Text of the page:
A rare red panda cub has been caught on camera, after being born at West Midlands Safari Park for the first time in its 50-year history.
Keepers suspected that three-year-old red panda Mei Lin, was due to give birth after seeing her settle into one of her nest boxes mid-June.
A few days later, on 16 June, keepers heard tiny squeaks coming from the box and noticed that Mei Lin was grooming something inside.
They have since spotted glimpses of a tiny red panda cub and were lucky enough to capture the cub on camera, when Mei Lin moved nest boxes.
It's the first red panda cub that the zoo's had in its 50-year history.
Discovery Trail Keeper, Kyle Wingfield, said: “This is both a hugely exciting, but also nerve-wracking time for us. It’s fantastic that Mei Lin and our male, Sanka, have successfully mated, after only being introduced just over a year ago.
"After a gestation period of four and a half months, the cub arrived, making it the first red panda cub we’ve ever had at the Park in our 50-year history. Whilst this is incredible news, it’s also important to remember that this is Mei Lin’s first time at being a mum and she is doing a great job so far, but it is still very early days.”
He continued: “Red pandas are listed as ‘endangered’ in the wild with fewer than ten thousand individuals left, making every birth that more important. Whilst things look promising so far, with Mei Lin showing all the right, maternal signs, we will continue to monitor her from a safe distance allowing her the space, privacy and time she needs, as she adapts to being a new mum.”
When the cub is around three months old, keepers will perform a health check and will find out what sex it is - while keeping a close eye on it until then.
It’s at this point where a name will be chosen for the cub, beginning with the letter ‘L’, as all animals born at the Park in 2023, have names beginning with this letter.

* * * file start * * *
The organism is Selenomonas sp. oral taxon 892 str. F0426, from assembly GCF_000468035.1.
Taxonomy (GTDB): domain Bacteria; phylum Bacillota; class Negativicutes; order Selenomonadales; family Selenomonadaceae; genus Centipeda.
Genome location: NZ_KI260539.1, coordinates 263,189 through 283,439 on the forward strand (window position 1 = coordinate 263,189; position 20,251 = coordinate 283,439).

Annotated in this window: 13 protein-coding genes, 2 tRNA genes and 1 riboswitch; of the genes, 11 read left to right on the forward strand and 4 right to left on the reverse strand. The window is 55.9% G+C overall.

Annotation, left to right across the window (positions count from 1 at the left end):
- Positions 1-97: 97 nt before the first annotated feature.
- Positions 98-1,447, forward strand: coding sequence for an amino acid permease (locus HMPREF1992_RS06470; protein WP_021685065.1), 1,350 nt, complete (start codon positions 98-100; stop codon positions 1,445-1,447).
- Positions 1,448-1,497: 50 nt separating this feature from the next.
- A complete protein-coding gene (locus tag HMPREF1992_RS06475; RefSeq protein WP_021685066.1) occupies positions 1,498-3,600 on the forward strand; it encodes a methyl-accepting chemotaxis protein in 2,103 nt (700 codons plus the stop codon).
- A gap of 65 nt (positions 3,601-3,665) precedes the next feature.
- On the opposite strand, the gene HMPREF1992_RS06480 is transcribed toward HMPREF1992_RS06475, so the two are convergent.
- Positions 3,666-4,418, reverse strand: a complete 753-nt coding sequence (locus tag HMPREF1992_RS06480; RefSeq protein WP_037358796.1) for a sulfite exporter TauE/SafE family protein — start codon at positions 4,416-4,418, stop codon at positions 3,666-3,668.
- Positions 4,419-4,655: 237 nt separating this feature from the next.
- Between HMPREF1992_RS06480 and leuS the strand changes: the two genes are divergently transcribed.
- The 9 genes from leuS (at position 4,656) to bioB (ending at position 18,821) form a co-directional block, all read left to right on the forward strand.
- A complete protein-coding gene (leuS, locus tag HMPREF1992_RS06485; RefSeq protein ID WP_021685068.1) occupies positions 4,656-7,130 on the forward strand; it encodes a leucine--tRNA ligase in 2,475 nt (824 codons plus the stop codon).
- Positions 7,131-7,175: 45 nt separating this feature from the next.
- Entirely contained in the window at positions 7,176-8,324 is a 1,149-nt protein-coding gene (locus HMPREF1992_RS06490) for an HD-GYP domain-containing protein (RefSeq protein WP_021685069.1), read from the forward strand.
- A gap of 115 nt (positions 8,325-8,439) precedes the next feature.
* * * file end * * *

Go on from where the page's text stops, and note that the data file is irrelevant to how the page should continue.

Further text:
Mei Lin was the first red panda to arrive at the Park in August 2021 and was joined by male, Sanka, in March 2022 as part of an EEP (Eaza Ex-Situ Programme), which is a collaborative breeding programme between European zoos, aiming to conserve endangered species.
Why is the birth of a red panda so significant?
Red pandas are listed as ‘endangered’ by the IUCN (International Union for the Conservation of Nature), with wild populations decreasing, due to threats such as habitat loss, degradation and fragmentation, caused by human activities.
Reports of red panda hunting, poaching and smuggling for the illegal wildlife trade are also worryingly on the rise.
Almost 50% of the red panda’s habitat is in the Eastern Himalayas.
Red pandas are very skillful and acrobatic animals that predominantly stay in trees. They use their long, bushy tails for balance and to cover themselves in winter, presumably for warmth.
Primarily an herbivore, the name panda is said to come from the Nepali word ‘ponya,’ which means bamboo or plant eating animal.
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